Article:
What a hospital, a church and an art gallery all have in common - PART 1

PART 1:

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A bustling building full of people, hallways, lights and learning.  The first and only planned appointment of this past Tuesday was in the late morning with the unforgettable Lori Ives-Baine, (RN, BScN, MN (CPB) Grief Support Coordinator, PACT, Pathways Grief Support Program) Hospital for Sick Children (Sick Kids) in Toronto.  Lori is a lifeblood of the hospital and has been working there for almost 30 years.  As I waited in the hallway for her to find me I realized I had no idea what she looked like or how I would recognize her.  I messaged her that I was wearing black (common suspect) and she messaged back I couldn’t miss her.   She was a bright rainbow of colourful hair, wrapped in a brilliant fuchsia scarf, with an inviting smile on her face.  

We didn’t have long, but in the hour we spent sharing stories and talking about some difficult subjects, we were both able to have a brief glimpse into each other’s worlds.  Lori is another heroic member of society who shows up everyday to support families at The Toronto Sick Kids.  As a nurse, Lori found herself gravitating towards caring for critically ill children and their bereaved families.  She has been working in grief and bereavement for 25 years of her career with the majority in the NICU (Neonatal Intensive Care Unit) . Over time the bereavement program grew beyond the NICU, extending to other units and then across the entire hospital, which Lori has now been supporting for the past five years, so that everyone that has lost a loved one can have access to the same support, compassion, dignity and care.  Her talents and work in this area have brought clinical expertise, programs and processes to the various units throughout the hospital.  On some days, her compassionate care program extends beyond the hospital walls to reach and support children who were formerly Sick Kids patients but may have passed elsewhere.  

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When I began to ask Lori questions I shouldn’t have been surprised by her brief but impactful answers.  Her knowledge and expertise were evident.  She shared of the beautiful and varying memorial services the hospital hosts throughout the year.  Thoughtful gatherings from releasing butterflies at picnics to hospital wide candlelight celebrations.  It made me glad to know that for a moment these families would be part of something so special as they courageously celebrate the life of their lost little loves surrounded by others that have walked their path.  

What would a typical day look like for you? I asked.  To which Lori replied “there is no such thing as a typical day.  They are all different”.  When she reflected on what her high level plan is for everyday she shared that “her job is to make sure that the parents have no regrets at the end of the day.”  A powerful and touching response that struck a chord deep within me.  She shared her hopes that if her job is done right “parents are aware of all the options” and have the ability to make the hardest decisions of their lives.  Whether it be “one last walk in the park or having a TV brought in to watch one last hockey game together” Lori works hard to make sure she can help these families to the best of her ability.  She smiled as she shared that “LOVE” is the most common theme across the families, “a love so strong that they can let them go”.  She also shared, with great respect, the RESILIENCE  she sees in all of them.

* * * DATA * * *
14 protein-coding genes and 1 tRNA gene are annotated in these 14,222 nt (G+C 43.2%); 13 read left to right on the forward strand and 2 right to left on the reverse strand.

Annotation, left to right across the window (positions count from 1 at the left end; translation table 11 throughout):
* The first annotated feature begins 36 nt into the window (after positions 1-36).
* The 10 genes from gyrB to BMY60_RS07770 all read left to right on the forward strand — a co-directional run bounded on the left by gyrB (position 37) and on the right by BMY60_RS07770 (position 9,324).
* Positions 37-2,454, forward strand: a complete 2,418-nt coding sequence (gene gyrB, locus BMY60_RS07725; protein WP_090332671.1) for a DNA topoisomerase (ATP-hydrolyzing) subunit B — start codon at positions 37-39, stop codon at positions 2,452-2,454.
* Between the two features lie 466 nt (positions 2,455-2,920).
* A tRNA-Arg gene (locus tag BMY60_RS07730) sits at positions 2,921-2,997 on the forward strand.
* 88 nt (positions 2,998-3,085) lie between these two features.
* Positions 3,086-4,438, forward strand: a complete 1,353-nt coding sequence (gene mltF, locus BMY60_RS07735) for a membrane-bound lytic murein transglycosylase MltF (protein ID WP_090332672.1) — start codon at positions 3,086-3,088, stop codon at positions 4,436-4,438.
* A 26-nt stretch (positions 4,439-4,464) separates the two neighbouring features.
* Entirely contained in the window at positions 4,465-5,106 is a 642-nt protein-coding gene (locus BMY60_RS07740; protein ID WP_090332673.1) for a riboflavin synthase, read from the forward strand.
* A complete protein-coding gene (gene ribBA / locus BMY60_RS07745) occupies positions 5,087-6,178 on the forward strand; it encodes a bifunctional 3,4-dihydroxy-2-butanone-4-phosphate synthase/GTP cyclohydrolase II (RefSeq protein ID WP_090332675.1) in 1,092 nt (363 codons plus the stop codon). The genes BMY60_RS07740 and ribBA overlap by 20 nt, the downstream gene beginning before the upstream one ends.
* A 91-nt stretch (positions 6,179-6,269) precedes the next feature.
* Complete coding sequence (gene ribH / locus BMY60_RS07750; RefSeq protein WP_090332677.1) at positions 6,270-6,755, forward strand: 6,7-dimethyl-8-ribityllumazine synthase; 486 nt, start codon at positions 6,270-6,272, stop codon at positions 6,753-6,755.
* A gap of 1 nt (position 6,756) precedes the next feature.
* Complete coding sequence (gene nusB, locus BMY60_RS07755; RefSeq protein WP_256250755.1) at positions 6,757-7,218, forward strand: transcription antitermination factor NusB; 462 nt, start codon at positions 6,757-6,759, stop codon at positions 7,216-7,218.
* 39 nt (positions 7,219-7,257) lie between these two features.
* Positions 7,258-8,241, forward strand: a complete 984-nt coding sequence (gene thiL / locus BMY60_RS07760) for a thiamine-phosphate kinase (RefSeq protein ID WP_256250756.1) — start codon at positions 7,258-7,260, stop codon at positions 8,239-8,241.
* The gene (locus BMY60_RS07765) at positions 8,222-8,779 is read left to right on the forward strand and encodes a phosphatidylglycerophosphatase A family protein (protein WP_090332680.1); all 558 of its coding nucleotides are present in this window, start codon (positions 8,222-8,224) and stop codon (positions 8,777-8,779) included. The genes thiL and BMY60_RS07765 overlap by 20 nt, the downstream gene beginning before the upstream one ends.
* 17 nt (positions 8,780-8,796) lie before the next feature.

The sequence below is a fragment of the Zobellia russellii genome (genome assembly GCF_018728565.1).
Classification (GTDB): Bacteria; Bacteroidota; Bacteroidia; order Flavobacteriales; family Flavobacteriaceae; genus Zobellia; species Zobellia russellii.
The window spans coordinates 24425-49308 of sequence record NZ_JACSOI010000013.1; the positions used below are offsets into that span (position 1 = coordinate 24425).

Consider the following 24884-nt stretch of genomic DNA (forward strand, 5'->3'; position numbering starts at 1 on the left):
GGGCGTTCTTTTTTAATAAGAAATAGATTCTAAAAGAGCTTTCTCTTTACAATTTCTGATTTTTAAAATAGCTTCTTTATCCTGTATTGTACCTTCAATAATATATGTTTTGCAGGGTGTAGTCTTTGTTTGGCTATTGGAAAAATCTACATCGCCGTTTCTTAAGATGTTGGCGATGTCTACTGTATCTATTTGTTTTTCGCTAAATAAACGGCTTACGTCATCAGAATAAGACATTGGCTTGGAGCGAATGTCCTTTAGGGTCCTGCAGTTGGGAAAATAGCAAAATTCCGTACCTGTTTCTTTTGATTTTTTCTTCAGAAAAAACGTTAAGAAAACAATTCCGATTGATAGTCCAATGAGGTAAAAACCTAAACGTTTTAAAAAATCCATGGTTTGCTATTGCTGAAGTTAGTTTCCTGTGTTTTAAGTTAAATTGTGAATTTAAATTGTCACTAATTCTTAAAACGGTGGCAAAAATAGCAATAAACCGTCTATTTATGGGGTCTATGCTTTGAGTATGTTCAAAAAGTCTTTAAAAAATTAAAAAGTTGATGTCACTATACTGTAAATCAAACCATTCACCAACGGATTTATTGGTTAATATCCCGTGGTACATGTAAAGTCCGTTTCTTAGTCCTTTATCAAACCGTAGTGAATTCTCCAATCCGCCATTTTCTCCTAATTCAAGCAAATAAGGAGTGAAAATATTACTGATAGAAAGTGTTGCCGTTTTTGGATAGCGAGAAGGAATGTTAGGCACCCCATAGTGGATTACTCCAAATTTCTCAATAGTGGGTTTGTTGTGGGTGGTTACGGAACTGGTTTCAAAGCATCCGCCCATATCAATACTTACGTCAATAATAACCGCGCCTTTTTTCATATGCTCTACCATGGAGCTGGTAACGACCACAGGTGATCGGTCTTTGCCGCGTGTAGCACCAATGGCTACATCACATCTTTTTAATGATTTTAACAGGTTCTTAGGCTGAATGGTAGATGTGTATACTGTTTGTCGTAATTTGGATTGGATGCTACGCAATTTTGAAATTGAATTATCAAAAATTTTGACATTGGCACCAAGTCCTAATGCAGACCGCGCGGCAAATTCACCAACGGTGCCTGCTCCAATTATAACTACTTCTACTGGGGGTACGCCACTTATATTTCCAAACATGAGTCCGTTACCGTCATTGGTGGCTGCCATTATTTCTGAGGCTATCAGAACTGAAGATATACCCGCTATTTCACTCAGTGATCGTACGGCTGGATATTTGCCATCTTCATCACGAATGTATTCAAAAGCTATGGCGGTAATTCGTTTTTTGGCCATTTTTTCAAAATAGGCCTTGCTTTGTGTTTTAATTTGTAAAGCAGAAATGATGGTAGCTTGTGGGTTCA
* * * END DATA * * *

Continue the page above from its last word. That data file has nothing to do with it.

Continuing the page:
As her phone was going off, she apologized for the abrupt but necessary departure.  I was grateful for every minute and felt a little guilty for stealing her time.  As we quickly finished our coffee, tea and said our goodbyes, the grave reality of a day in the life of Lori set in.   As I was heading out for an unknown afternoon, Lori was making her way upstairs to meet with the medical team to deliver the news to a long time family that end of treatment was near.  My heart just sank and again I felt the shock and isolation of knowing another precious life was about to be lost while the cafeteria and hallways bustled with noise.    It was only noon, but this was not the first loss of the day.  Lori did not share names, places, or any details further than I have shared here but with that sliver of information I left Sick Kids with a heavy heart and a racing mind. 

As I left the doors of the hospital, my afternoon took a path I hadn't planned nor ever expected.  Stay tuned for PART 2, where I share a beautiful twist of events that lead to a very synchronistic day.    

Lasting impressions

“I have to say that I remember every moment of that day. A perspective that is uniquely ours as a privileged care team that wanted so much to hold space for your beautiful family. As a team, we held each other up with hugs, and long pauses, stares deep in to one another’s souls as we carried forward in caring for your beautiful family knowing that each moment is so so precious. Wanting our care and compassion to shine light through the cracks in your broken heart so as to illuminate the beauty, the grace and the love that is present in what feels like darkness. What I want for you to know is that we remember. “

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The official hugger

I wished there was some kind of way to instantly transport me to families, so I could just hold them after the loss of a child.  I didn’t know what I would say but I knew that in these situations sometimes a quiet embrace from someone who has been through it could shed a ray of light and comfort in a very dark time.

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